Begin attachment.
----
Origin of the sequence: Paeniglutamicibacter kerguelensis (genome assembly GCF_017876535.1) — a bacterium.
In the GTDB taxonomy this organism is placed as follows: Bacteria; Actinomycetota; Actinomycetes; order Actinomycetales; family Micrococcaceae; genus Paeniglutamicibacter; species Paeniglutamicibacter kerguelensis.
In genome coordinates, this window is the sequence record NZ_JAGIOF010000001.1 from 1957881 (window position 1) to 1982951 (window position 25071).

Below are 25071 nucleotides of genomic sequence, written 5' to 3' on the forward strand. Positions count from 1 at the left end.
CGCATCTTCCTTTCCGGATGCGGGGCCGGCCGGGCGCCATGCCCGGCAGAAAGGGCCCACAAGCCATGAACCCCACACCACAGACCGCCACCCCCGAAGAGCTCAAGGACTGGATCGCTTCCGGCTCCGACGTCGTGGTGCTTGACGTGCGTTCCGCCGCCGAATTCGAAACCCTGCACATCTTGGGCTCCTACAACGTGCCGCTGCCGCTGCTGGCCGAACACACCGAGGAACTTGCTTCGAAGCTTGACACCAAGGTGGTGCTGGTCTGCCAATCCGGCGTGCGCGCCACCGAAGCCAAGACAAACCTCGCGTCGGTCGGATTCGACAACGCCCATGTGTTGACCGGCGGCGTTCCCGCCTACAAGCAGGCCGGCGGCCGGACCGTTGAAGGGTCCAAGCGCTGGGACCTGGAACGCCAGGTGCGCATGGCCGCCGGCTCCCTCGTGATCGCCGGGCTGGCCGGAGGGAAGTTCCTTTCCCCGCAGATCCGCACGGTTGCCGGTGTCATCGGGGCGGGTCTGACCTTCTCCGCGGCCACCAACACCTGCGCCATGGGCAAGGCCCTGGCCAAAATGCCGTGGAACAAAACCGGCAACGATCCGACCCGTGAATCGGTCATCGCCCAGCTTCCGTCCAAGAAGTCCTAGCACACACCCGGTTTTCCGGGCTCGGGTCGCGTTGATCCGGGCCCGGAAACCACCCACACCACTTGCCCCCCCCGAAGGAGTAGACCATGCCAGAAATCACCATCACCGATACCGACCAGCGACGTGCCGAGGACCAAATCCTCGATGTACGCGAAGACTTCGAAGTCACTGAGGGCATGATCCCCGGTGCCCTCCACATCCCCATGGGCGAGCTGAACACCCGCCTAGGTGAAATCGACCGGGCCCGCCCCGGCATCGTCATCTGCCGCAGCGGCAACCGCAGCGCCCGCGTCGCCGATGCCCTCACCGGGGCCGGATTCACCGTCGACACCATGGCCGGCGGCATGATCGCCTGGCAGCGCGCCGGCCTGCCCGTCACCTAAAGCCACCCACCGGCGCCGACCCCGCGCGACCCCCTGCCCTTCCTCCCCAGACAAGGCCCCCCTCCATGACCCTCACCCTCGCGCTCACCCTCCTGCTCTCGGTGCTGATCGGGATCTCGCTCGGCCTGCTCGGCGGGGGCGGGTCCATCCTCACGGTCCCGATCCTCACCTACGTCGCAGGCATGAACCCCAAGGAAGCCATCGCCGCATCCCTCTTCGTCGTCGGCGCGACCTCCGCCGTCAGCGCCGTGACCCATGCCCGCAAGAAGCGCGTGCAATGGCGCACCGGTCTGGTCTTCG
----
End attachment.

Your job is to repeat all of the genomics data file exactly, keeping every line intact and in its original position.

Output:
Origin of the sequence: Paeniglutamicibacter kerguelensis (genome assembly GCF_017876535.1) — a bacterium.
In the GTDB taxonomy this organism is placed as follows: Bacteria; Actinomycetota; Actinomycetes; order Actinomycetales; family Micrococcaceae; genus Paeniglutamicibacter; species Paeniglutamicibacter kerguelensis.
In genome coordinates, this window is the sequence record NZ_JAGIOF010000001.1 from 1957881 (window position 1) to 1982951 (window position 25071).

Below are 25071 nucleotides of genomic sequence, written 5' to 3' on the forward strand. Positions count from 1 at the left end.
CGCATCTTCCTTTCCGGATGCGGGGCCGGCCGGGCGCCATGCCCGGCAGAAAGGGCCCACAAGCCATGAACCCCACACCACAGACCGCCACCCCCGAAGAGCTCAAGGACTGGATCGCTTCCGGCTCCGACGTCGTGGTGCTTGACGTGCGTTCCGCCGCCGAATTCGAAACCCTGCACATCTTGGGCTCCTACAACGTGCCGCTGCCGCTGCTGGCCGAACACACCGAGGAACTTGCTTCGAAGCTTGACACCAAGGTGGTGCTGGTCTGCCAATCCGGCGTGCGCGCCACCGAAGCCAAGACAAACCTCGCGTCGGTCGGATTCGACAACGCCCATGTGTTGACCGGCGGCGTTCCCGCCTACAAGCAGGCCGGCGGCCGGACCGTTGAAGGGTCCAAGCGCTGGGACCTGGAACGCCAGGTGCGCATGGCCGCCGGCTCCCTCGTGATCGCCGGGCTGGCCGGAGGGAAGTTCCTTTCCCCGCAGATCCGCACGGTTGCCGGTGTCATCGGGGCGGGTCTGACCTTCTCCGCGGCCACCAACACCTGCGCCATGGGCAAGGCCCTGGCCAAAATGCCGTGGAACAAAACCGGCAACGATCCGACCCGTGAATCGGTCATCGCCCAGCTTCCGTCCAAGAAGTCCTAGCACACACCCGGTTTTCCGGGCTCGGGTCGCGTTGATCCGGGCCCGGAAACCACCCACACCACTTGCCCCCCCCGAAGGAGTAGACCATGCCAGAAATCACCATCACCGATACCGACCAGCGACGTGCCGAGGACCAAATCCTCGATGTACGCGAAGACTTCGAAGTCACTGAGGGCATGATCCCCGGTGCCCTCCACATCCCCATGGGCGAGCTGAACACCCGCCTAGGTGAAATCGACCGGGCCCGCCCCGGCATCGTCATCTGCCGCAGCGGCAACCGCAGCGCCCGCGTCGCCGATGCCCTCACCGGGGCCGGATTCACCGTCGACACCATGGCCGGCGGCATGATCGCCTGGCAGCGCGCCGGCCTGCCCGTCACCTAAAGCCACCCACCGGCGCCGACCCCGCGCGACCCCCTGCCCTTCCTCCCCAGACAAGGCCCCCCTCCATGACCCTCACCCTCGCGCTCACCCTCCTGCTCTCGGTGCTGATCGGGATCTCGCTCGGCCTGCTCGGCGGGGGCGGGTCCATCCTCACGGTCCCGATCCTCACCTACGTCGCAGGCATGAACCCCAAGGAAGCCATCGCCGCATCCCTCTTCGTCGTCGGCGCGACCTCCGCCGTCAGCGCCGTGACCCATGCCCGCAAGAAGCGCGTGCAATGGCGCACCGGTCTGGTCTTCG